designation, where some allocated frequencies are severely underutilized, but cannot be
used by others. Other related developments are the increase in availability of unlicensed
technologies such as WiFi, and the potential of software de¬ned radio (SDR), where the
air interface and frequency used is merely an application at the transceiver. This would
allow the software to dynamically utilize frequency not currently occupied. The FCC has


PCS Band


frequency (MHz)
1850 1900 1950 2000

Figure 6.140 US PCS bands
6.23 CDMA2000 417

de¬ned interference levels as a real-time gauge of frequency usage, noting that interference
rejection is already a key component of digital wireless communication systems.

6.23.2 The TDMA system
The TDMA system is a digital system which was initially introduced to work within the
same cellular spectrum as the analogue AMPS system but to give increased ef¬ciency.
The ¬rst of these was the IS-54 standard, which was a dual-mode system working with
the AMPS attributes but allowing user data to be sent over digital traf¬c channels. The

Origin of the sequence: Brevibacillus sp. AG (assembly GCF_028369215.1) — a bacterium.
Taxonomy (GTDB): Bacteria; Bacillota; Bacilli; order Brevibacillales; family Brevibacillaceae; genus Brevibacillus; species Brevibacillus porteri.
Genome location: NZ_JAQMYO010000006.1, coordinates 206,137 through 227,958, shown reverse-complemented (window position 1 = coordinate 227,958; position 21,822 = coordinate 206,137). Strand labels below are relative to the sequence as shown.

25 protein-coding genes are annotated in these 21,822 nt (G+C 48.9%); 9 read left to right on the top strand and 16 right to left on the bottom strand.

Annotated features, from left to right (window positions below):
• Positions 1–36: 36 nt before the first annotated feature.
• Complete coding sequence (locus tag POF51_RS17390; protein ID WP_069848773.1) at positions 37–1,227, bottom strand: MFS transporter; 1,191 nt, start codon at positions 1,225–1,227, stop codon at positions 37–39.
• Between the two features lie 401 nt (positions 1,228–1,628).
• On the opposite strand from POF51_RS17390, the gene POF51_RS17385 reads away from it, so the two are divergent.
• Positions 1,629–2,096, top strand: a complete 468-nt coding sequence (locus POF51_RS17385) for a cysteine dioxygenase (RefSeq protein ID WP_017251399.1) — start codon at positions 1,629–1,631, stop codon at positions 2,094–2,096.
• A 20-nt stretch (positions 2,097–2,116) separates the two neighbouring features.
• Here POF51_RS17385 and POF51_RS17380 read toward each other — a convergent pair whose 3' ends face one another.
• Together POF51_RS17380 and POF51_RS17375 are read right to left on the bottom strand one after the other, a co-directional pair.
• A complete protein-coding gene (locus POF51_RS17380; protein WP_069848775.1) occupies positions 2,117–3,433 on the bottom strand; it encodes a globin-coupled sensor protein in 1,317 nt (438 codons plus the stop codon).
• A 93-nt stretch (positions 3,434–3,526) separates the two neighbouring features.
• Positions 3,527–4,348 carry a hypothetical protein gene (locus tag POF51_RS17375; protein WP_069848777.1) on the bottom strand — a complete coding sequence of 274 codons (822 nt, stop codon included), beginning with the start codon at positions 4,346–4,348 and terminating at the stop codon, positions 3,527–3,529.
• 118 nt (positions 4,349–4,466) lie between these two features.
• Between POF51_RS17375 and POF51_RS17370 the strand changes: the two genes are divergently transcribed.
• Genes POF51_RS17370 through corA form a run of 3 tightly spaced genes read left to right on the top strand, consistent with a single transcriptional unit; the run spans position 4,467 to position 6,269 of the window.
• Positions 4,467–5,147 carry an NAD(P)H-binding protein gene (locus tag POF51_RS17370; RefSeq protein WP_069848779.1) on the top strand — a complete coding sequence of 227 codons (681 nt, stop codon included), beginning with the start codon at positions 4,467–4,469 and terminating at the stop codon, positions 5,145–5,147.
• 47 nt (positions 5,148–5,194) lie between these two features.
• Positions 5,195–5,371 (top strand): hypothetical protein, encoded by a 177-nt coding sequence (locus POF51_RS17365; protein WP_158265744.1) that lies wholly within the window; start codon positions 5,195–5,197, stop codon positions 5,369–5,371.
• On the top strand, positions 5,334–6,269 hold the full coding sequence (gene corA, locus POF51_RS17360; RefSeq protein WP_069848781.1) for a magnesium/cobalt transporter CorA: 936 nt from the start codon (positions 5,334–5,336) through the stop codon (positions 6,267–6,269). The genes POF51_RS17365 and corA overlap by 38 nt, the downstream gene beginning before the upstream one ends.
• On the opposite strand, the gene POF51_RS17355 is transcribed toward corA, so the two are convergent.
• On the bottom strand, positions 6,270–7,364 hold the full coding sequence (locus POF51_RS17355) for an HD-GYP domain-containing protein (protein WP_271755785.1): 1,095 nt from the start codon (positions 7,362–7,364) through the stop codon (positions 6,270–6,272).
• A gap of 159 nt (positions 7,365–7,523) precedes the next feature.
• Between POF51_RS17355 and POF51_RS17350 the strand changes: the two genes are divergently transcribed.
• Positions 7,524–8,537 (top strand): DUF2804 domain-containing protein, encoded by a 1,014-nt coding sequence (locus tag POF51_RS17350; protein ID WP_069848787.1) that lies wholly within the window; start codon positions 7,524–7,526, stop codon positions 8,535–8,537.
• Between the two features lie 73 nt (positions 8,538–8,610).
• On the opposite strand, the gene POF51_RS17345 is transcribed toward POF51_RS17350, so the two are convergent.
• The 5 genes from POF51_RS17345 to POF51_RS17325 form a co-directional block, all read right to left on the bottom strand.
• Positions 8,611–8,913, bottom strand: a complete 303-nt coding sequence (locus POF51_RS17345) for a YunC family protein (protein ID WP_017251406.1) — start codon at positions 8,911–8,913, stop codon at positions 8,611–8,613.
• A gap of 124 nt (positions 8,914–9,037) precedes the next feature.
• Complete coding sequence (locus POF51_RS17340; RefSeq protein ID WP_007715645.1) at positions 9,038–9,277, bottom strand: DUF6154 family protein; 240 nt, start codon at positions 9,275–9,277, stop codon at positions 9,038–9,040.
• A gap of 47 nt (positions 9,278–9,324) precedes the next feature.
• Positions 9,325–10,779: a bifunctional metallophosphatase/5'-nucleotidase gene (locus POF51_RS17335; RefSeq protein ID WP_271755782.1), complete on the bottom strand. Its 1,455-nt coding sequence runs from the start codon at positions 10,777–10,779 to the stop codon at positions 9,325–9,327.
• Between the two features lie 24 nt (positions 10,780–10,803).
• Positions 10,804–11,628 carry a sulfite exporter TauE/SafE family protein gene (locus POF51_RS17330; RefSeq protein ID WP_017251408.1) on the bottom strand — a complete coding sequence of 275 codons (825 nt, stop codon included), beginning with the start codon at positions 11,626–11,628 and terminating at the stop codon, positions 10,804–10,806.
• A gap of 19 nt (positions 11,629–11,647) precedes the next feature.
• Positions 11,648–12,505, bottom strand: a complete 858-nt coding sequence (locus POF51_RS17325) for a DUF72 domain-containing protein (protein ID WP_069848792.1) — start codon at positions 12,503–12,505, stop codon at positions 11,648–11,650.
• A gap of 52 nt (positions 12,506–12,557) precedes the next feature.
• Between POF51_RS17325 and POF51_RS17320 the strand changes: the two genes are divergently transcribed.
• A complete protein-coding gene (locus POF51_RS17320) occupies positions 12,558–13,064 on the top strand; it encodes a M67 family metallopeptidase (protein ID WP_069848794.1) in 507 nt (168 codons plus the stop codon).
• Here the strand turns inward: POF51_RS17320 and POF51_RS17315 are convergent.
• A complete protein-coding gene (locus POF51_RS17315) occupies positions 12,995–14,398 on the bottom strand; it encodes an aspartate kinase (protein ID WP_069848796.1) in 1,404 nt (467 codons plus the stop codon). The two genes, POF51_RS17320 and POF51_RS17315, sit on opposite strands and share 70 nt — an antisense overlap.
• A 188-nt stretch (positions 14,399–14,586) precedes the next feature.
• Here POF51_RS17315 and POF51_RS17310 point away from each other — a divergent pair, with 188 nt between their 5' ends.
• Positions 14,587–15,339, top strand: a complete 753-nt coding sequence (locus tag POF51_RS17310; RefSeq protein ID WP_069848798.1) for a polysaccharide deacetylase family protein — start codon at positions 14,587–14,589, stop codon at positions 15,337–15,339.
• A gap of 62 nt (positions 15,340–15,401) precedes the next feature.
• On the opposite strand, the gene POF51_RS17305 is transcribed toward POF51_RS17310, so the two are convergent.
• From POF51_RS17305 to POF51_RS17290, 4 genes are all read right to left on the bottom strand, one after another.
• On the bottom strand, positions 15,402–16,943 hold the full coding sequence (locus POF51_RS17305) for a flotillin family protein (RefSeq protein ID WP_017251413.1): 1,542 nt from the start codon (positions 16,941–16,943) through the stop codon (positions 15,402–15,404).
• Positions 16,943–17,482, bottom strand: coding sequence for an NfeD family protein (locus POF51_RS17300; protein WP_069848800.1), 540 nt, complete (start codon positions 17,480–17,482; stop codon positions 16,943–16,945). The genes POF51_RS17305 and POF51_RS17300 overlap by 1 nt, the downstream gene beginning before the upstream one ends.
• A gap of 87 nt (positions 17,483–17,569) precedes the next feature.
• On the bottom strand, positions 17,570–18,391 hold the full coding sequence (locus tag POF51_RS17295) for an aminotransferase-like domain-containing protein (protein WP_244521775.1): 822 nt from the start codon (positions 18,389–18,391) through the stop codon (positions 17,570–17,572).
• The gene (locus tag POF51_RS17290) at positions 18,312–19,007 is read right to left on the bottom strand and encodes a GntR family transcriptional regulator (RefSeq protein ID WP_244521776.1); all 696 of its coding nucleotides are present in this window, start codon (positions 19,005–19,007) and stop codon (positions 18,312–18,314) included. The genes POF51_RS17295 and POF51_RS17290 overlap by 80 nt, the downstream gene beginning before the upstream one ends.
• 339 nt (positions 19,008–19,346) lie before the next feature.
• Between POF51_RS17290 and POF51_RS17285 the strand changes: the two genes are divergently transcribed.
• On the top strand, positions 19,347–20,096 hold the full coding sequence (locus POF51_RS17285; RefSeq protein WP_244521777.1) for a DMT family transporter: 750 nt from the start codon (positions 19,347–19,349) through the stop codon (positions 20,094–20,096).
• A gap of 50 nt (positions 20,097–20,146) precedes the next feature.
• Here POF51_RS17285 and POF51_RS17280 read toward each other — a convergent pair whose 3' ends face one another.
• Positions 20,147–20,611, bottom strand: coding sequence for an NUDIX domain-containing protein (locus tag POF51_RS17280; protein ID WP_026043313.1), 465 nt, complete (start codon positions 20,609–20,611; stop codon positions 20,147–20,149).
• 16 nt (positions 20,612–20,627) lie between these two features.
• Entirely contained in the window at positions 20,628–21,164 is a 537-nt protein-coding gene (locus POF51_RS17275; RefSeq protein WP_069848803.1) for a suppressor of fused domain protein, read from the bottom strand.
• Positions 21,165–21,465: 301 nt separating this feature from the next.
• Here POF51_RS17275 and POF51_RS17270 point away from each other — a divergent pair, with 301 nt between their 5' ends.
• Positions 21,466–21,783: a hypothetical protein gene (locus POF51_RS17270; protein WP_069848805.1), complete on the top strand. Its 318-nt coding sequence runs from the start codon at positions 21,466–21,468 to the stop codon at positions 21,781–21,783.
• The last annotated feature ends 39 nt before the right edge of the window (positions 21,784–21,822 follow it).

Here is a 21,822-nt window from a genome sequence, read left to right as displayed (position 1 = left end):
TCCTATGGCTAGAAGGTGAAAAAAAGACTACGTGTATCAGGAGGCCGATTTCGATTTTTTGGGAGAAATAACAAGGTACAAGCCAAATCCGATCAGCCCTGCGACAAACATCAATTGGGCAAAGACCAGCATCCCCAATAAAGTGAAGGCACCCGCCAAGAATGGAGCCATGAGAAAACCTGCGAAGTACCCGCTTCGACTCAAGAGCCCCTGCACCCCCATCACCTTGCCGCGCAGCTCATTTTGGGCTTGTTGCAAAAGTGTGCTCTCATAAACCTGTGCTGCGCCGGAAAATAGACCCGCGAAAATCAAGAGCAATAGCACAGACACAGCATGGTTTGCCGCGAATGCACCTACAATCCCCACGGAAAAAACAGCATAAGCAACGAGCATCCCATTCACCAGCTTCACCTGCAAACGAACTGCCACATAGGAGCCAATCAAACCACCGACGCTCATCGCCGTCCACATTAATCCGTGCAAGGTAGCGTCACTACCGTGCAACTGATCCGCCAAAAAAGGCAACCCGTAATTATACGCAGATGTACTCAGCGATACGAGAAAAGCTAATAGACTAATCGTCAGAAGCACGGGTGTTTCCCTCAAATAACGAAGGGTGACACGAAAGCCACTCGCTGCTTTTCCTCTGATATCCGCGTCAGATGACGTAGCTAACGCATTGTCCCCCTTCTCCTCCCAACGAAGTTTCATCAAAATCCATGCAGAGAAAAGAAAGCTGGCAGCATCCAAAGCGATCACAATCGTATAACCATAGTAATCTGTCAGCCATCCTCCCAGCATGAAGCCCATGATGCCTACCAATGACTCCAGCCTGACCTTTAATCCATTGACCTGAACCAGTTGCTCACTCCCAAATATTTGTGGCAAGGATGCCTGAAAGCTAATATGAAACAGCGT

introduction of digital signal processor (DSP) techniques made it three times as ef¬cient
as the old AMPS system since three subscribers could share the same 30 kHz frequency
band simultaneously. Digital control channels were added in the IS-136 standard and this
gave further ef¬ciencies, extending mobile device battery life through the sleep facility
and also introducing SMS. In October 1996 a revised version of IS-136 was published
for use in the 1900 MHz PCS band.

6.23.3 The CDMA system
The original CDMA system, which is referred to as cdmaOne or IS-95, comprises a
1.25 MHz channel and uses a chip rate of 1.2288 Mcps. As well as voice, IS-95A will
support data up to 9.6/14.4 kbps; for packet data transfer, IS-95B requires the addition of
an Interworking Unit and can support data in excess of 64 kbps. It can be seen as a 2.5G
solution similar to GPRS.

6.23.4 Evolution path
The path to higher speed data via the CDMA2000 route consists of three evolutionary
steps, as illustrated in Figure 6.141.

IS-41 Core Network

IS-95A IS-95B